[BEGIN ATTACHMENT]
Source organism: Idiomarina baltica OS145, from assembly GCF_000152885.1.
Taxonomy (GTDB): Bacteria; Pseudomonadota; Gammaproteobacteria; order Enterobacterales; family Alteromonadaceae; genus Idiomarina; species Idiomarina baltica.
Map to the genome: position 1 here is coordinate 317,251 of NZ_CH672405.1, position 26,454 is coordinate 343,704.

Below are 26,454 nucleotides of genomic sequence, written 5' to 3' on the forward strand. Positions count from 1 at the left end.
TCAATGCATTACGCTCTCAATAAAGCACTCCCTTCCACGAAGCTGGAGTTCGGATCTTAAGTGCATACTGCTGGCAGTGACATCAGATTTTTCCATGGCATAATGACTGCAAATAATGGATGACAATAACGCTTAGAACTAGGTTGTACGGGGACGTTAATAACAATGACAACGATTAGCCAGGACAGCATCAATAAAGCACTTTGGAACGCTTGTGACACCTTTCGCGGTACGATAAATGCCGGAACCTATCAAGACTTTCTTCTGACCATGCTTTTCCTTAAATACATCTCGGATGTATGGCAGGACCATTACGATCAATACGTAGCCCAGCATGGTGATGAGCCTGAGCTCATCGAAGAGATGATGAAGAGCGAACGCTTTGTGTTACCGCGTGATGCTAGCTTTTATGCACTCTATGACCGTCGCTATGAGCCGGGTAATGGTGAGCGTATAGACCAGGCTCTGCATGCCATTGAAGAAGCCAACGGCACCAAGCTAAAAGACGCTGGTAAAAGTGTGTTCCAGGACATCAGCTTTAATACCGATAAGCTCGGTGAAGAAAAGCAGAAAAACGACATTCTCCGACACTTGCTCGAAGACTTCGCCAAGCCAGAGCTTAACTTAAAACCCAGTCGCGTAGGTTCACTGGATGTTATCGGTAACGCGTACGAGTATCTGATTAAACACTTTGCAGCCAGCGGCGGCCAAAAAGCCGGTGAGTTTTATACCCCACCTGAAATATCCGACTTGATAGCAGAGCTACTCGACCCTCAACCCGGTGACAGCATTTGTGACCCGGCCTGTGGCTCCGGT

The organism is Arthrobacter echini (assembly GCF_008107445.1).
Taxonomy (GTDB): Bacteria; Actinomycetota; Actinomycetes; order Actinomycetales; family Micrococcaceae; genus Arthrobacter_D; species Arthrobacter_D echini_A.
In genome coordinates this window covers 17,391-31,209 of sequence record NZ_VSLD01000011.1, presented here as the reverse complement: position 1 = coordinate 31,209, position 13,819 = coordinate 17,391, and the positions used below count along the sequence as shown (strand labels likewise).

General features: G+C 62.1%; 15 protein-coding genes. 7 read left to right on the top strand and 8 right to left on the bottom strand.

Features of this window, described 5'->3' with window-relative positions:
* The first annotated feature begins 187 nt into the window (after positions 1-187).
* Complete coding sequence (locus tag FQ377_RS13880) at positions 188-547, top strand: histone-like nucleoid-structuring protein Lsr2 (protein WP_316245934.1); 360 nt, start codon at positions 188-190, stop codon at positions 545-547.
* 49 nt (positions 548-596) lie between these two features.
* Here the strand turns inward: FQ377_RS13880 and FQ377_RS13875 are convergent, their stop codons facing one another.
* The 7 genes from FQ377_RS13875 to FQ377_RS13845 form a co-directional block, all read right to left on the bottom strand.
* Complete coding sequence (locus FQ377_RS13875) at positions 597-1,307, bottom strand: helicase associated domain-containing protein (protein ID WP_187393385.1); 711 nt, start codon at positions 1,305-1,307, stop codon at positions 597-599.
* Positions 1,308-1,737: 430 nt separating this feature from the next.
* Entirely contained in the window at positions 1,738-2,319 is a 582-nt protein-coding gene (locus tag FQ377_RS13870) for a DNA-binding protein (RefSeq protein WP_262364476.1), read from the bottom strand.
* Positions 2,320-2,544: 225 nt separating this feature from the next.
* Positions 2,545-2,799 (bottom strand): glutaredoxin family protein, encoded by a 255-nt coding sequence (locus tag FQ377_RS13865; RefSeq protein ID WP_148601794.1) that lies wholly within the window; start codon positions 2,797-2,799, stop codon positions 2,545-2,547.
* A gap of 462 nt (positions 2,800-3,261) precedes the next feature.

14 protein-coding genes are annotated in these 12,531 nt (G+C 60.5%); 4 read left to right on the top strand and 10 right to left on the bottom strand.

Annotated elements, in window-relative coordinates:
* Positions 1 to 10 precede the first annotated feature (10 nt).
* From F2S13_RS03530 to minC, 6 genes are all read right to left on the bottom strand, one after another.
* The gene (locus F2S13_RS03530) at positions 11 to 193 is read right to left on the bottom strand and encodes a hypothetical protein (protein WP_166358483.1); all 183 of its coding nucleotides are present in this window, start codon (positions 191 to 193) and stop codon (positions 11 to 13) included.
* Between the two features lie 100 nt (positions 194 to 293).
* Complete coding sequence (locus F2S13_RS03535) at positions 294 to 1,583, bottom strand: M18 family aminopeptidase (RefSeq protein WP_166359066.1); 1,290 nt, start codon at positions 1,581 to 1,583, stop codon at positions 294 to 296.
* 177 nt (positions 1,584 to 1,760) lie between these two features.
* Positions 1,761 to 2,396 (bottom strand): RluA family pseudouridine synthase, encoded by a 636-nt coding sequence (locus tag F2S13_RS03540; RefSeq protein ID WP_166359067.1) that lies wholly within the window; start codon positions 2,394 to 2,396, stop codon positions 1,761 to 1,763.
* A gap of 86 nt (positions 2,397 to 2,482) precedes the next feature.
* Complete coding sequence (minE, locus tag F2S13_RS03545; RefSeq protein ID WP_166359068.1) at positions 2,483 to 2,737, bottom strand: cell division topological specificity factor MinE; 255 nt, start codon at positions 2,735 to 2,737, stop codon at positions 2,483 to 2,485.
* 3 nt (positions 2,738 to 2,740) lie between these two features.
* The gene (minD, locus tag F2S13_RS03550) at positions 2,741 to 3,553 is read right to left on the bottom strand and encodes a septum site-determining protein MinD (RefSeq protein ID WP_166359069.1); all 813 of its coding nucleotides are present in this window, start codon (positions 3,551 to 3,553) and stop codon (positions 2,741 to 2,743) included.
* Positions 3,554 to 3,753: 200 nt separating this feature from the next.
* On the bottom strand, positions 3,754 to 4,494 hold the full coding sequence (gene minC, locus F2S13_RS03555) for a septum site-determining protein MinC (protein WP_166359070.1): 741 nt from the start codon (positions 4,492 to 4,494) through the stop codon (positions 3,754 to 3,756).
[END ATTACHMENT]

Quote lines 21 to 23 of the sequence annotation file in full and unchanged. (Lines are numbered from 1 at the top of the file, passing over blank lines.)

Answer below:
* A gap of 462 nt (positions 2,800-3,261) precedes the next feature.

14 protein-coding genes are annotated in these 12,531 nt (G+C 60.5%); 4 read left to right on the top strand and 10 right to left on the bottom strand.

Annotated elements, in window-relative coordinates: